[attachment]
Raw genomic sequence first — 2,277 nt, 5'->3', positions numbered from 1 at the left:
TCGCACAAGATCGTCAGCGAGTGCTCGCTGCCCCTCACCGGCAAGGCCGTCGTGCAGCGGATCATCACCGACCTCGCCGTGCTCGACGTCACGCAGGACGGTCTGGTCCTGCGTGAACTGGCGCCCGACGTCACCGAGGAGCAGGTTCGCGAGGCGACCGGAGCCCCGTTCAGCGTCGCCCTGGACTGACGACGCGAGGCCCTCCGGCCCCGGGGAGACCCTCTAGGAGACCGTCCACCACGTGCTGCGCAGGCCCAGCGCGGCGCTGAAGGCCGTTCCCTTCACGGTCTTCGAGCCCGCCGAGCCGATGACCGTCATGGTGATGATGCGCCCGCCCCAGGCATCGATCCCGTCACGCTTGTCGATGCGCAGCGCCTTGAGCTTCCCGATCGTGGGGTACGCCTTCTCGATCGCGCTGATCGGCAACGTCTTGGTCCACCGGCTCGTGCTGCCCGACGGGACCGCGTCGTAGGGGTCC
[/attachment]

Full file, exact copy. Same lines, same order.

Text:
Raw genomic sequence first — 2,277 nt, 5'->3', positions numbered from 1 at the left:
TCGCACAAGATCGTCAGCGAGTGCTCGCTGCCCCTCACCGGCAAGGCCGTCGTGCAGCGGATCATCACCGACCTCGCCGTGCTCGACGTCACGCAGGACGGTCTGGTCCTGCGTGAACTGGCGCCCGACGTCACCGAGGAGCAGGTTCGCGAGGCGACCGGAGCCCCGTTCAGCGTCGCCCTGGACTGACGACGCGAGGCCCTCCGGCCCCGGGGAGACCCTCTAGGAGACCGTCCACCACGTGCTGCGCAGGCCCAGCGCGGCGCTGAAGGCCGTTCCCTTCACGGTCTTCGAGCCCGCCGAGCCGATGACCGTCATGGTGATGATGCGCCCGCCCCAGGCATCGATCCCGTCACGCTTGTCGATGCGCAGCGCCTTGAGCTTCCCGATCGTGGGGTACGCCTTCTCGATCGCGCTGATCGGCAACGTCTTGGTCCACCGGCTCGTGCTGCCCGACGGGACCGCGTCGTAGGGGTCC